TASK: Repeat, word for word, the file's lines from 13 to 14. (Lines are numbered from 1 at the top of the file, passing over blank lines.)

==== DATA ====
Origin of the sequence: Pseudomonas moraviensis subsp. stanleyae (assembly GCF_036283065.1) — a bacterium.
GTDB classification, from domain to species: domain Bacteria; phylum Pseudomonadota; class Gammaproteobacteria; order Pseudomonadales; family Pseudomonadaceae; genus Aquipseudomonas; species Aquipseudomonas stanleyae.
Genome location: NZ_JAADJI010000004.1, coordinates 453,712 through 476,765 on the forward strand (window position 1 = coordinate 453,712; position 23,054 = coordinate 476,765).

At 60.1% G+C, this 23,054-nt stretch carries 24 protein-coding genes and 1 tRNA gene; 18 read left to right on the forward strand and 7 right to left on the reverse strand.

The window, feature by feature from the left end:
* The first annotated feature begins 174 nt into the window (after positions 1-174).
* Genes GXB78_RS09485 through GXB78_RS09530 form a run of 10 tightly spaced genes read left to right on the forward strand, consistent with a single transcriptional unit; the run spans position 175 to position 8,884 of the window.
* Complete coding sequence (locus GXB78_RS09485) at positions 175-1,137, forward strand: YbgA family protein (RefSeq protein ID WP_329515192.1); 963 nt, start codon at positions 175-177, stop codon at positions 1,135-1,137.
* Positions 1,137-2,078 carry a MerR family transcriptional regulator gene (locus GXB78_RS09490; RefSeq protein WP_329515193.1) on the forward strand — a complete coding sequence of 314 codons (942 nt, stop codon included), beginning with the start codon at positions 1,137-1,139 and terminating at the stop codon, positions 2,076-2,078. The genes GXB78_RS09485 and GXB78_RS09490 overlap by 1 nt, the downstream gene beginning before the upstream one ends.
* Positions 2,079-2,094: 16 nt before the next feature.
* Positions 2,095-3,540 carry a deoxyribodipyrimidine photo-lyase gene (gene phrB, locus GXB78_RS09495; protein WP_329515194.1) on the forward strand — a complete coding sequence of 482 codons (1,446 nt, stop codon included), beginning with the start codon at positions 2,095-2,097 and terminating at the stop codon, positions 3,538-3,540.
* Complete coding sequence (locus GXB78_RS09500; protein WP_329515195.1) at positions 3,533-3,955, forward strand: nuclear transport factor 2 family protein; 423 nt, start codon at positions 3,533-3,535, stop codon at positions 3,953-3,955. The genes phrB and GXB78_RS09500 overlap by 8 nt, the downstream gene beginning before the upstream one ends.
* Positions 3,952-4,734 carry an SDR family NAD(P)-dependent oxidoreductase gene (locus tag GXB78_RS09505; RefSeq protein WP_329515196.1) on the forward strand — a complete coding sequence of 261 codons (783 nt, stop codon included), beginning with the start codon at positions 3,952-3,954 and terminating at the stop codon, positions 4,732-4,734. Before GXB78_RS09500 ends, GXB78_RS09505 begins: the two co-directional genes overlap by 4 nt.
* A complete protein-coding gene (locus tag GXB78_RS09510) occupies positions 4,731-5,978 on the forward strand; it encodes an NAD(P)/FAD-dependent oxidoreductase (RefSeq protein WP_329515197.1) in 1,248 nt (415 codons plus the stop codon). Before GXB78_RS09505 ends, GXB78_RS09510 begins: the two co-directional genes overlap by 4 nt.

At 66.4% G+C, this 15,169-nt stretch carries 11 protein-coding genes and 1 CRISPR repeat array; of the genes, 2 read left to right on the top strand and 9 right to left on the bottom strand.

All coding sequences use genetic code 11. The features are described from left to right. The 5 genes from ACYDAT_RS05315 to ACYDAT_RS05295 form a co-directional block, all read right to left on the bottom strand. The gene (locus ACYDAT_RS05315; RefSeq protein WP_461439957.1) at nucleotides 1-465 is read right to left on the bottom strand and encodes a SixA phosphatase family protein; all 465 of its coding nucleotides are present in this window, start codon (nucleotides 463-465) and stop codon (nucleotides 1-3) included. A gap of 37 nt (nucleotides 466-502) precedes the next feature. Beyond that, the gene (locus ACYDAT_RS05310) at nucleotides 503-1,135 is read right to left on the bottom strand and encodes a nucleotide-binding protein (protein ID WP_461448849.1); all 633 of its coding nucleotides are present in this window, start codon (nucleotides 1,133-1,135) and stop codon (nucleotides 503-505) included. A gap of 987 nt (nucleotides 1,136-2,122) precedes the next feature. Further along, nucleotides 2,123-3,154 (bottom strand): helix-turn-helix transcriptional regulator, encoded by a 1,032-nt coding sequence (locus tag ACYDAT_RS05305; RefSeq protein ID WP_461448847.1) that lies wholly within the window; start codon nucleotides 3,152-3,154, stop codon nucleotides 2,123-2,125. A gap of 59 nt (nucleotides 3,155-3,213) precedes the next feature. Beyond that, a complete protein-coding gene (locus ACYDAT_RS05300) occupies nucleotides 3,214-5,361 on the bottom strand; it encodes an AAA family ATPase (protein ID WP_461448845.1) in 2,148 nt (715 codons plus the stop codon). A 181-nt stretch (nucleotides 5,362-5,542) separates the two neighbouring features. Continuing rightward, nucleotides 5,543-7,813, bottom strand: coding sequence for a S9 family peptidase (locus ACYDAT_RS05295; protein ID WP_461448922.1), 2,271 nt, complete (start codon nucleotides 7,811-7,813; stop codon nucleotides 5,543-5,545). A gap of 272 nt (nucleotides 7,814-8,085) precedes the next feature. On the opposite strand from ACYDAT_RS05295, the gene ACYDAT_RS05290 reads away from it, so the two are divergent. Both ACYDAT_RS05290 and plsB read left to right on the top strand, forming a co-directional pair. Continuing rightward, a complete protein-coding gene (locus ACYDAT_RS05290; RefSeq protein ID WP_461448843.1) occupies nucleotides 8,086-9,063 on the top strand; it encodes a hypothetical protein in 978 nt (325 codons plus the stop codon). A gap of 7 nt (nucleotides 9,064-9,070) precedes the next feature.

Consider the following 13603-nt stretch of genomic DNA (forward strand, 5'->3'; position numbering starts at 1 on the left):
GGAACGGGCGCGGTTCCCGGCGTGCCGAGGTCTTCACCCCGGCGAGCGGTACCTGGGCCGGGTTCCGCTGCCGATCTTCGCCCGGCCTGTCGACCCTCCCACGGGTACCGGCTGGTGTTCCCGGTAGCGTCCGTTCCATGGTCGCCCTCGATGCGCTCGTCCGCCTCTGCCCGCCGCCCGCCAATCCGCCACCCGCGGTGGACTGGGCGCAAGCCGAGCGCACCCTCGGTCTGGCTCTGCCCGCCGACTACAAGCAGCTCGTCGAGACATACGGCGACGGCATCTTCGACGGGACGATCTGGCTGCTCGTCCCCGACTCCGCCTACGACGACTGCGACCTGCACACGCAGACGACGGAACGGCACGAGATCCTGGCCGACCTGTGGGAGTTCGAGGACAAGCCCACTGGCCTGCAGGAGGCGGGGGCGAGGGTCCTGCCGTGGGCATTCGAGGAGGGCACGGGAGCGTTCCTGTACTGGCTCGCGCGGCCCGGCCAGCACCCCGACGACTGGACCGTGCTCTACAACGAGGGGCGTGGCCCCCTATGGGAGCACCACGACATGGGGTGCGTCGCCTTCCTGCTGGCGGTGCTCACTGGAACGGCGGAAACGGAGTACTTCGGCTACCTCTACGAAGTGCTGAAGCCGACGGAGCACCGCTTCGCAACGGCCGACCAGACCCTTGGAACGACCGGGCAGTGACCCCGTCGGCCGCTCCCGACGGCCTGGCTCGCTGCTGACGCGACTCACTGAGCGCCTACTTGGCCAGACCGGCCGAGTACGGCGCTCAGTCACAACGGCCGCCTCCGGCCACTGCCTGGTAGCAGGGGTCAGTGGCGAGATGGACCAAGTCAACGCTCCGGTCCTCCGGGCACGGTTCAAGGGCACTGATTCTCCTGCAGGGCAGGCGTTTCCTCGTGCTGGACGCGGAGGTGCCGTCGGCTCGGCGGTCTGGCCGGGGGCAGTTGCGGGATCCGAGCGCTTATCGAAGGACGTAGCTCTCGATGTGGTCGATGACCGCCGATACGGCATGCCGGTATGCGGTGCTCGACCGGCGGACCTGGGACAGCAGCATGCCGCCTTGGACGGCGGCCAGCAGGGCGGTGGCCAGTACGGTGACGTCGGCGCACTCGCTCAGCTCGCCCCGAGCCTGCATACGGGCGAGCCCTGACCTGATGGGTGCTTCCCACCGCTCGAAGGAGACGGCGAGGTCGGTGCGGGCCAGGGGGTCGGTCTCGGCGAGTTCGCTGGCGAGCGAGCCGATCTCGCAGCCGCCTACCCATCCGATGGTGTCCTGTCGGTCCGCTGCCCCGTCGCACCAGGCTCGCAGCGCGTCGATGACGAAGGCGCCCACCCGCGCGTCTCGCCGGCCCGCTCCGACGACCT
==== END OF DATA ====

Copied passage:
* Positions 3,952-4,734 carry an SDR family NAD(P)-dependent oxidoreductase gene (locus tag GXB78_RS09505; RefSeq protein WP_329515196.1) on the forward strand — a complete coding sequence of 261 codons (783 nt, stop codon included), beginning with the start codon at positions 3,952-3,954 and terminating at the stop codon, positions 4,732-4,734. Before GXB78_RS09500 ends, GXB78_RS09505 begins: the two co-directional genes overlap by 4 nt.
* A complete protein-coding gene (locus tag GXB78_RS09510) occupies positions 4,731-5,978 on the forward strand; it encodes an NAD(P)/FAD-dependent oxidoreductase (RefSeq protein WP_329515197.1) in 1,248 nt (415 codons plus the stop codon). Before GXB78_RS09505 ends, GXB78_RS09510 begins: the two co-directional genes overlap by 4 nt.